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(Editor’s note: AIDS Alert provides this special report on the First International AIDS Society [IAS] Conference on HIV Pathogenesis and Treatment, held July 8-11, 2001, in Buenos Aires, Argentina. Our coverage includes a look at structured treatment interruption, an article about HIV patients on antiretroviral treatments who have experienced hepatotoxicity, and a special question-and-answer article about a new type of protease inhibitor.)
Although there still is no clear consensus on the usefulness of structured treatment interruption (STI) as a therapeutic method for HIV patients, the strategy is gaining more respect as researchers from around the world continue to study the use of STI.
Intermittent therapy, in which patients stop their antiretroviral therapy and then resume it in a cyclic way, may prove feasible, says Anthony Fauci, MD, director of the National Institute of Allergy and Infectious Diseases (NIAID) in Bethesda, MD, and chief of the NIAID Laboratory of Immunoregulation. He spoke about interrupted treatment at the First International AIDS Society Conference on HIV Pathogenesis and Treatment, held July 8-11, 2001, in Buenos Aires, Argentina.
Fauci told conference attendees about a NIAID study in which 10 HIV patients who had reached undetectable levels of plasma viremia during therapy were switched to a 14-day cycle that entailed seven days with therapy and seven days without antiretroviral treatment. Investigators found that after 14 months of the intermittent therapy cycle, the virus ceased to rebound in these patients. In addition, patients had better adherence and less toxicity, Fauci says.
While those results look promising, they leave many questions about whether drug resistance will eventually develop in these patients, and what their ultimate treatment course should be. For these reasons, treatment interruption should be studied in a large clinical trial over several years, Fauci adds.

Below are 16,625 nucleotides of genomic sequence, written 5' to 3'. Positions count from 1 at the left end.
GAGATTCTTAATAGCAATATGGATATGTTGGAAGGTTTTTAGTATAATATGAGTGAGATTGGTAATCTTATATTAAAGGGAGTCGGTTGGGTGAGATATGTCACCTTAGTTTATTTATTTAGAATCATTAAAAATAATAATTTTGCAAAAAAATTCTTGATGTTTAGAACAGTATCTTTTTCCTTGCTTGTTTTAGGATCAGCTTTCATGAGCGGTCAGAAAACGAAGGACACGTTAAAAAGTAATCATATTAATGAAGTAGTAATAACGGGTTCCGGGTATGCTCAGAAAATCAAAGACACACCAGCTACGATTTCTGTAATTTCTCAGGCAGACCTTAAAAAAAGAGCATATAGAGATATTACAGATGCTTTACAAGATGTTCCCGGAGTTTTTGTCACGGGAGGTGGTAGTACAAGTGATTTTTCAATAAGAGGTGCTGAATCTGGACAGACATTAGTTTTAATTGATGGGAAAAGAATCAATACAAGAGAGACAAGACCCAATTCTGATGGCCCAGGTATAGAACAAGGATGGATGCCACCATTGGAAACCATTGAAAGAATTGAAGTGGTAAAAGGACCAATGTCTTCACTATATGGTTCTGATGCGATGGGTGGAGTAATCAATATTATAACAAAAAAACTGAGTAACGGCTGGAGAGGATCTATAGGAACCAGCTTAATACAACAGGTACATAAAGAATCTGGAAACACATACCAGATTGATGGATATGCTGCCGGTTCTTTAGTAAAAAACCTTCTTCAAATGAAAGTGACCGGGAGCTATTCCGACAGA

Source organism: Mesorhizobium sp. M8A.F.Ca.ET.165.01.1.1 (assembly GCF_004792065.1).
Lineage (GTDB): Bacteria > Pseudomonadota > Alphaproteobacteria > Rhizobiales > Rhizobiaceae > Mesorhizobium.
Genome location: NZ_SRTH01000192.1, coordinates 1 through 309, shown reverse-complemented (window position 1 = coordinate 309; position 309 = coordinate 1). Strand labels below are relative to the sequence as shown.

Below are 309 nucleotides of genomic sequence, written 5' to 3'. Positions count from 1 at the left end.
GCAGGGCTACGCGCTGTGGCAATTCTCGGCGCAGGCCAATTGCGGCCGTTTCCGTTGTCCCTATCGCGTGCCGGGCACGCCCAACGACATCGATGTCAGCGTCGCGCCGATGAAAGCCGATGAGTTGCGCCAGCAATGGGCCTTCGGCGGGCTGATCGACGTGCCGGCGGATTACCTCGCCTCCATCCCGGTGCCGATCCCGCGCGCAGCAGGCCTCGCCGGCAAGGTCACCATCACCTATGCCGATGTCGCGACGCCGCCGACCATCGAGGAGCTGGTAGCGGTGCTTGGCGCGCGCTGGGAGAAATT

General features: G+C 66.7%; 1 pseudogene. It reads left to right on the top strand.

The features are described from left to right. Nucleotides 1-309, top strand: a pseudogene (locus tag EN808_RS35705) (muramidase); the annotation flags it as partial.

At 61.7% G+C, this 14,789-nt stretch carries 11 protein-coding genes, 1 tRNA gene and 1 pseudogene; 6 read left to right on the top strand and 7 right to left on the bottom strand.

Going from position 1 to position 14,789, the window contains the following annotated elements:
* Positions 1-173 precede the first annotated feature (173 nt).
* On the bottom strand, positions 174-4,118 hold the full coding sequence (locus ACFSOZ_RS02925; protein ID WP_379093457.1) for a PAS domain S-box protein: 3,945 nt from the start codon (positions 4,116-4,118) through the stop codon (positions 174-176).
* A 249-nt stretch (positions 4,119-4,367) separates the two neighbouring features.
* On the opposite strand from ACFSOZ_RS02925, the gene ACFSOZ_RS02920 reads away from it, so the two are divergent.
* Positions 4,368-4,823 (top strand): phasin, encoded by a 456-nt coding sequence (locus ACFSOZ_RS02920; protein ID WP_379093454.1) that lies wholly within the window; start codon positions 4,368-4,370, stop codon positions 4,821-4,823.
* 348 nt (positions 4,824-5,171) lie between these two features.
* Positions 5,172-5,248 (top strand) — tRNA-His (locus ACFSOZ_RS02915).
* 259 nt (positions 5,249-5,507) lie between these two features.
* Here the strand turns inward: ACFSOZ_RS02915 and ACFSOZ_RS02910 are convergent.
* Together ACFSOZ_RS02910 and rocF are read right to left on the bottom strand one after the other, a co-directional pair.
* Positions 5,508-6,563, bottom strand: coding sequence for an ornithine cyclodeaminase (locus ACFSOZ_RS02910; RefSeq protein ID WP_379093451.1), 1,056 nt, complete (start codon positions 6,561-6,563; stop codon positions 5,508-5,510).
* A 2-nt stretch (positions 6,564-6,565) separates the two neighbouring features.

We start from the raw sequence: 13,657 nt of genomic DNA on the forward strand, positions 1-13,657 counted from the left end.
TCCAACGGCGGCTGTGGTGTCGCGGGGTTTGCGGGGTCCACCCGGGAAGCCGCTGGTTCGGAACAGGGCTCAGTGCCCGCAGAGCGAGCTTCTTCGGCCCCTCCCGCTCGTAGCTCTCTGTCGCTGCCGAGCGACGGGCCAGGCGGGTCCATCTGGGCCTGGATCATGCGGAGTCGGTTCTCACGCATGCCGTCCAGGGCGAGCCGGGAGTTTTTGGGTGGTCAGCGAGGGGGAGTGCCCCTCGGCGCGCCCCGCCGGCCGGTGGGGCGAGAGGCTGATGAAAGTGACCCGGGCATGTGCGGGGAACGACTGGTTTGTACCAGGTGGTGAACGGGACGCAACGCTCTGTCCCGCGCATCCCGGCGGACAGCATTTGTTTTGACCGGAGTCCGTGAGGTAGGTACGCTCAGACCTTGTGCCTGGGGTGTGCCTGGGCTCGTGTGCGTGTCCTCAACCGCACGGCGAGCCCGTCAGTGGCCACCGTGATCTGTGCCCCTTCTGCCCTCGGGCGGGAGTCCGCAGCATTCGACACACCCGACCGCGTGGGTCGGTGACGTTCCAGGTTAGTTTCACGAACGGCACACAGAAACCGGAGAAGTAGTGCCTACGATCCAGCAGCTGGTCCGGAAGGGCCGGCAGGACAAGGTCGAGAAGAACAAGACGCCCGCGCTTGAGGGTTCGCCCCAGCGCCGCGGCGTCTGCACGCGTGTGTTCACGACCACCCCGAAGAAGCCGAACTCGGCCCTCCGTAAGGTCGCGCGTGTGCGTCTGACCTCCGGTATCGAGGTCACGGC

Other research on treatment interruption presented at the IAS conference included a study led by Franco Lori, MD, co-director of the Research Institute for Genetic and Human Therapy in Washington, DC. Lori, who is one of the most vocal proponents of STI, points to the successful use of STI in studies of chimps with SIV. "The animals could control the virus on treatment equally well whether they were randomized to receive continuous or intermittent therapy," Lori says. "It didn’t make a difference."
Lori, who continues to study the use of STI with human patients, presented an abstract at the conference stating that viral loads rebounded in the STI group at each therapy interruption and that the rate of rebound did not change significantly.1 The study involved 60 drug-naive patients with chronic HIV infection who received either ddI-d4T-IDV or ddI-d4T-HU. After 12 weeks of therapy, they received either 24 weeks of fixed-schedule STI with three weeks on and three weeks off antiretroviral treatment for four cycles, or they had continuous antiretroviral therapy.
When therapy was restarted, the viral loads decreased to values similar to those in the continuous antiretroviral therapy group, so the study’s results were mixed, and no conclusions about STI’s therapeutic value may be drawn. "The truth is that very many people are running STI trials, and I think we’ll have great answers within some years," Lori says. "We don’t have a recipe now, and as excited as we are, we can’t tell them exactly how to do it now."
Treatment interruption has also been studied recently in Italy, Spain, Canada, and the United States. For instance, Spanish investigators in June published studies that show the use of STI with chronic HIV-1 infection has positive effects on immune responses and holds potential for future therapeutic strategies.2,3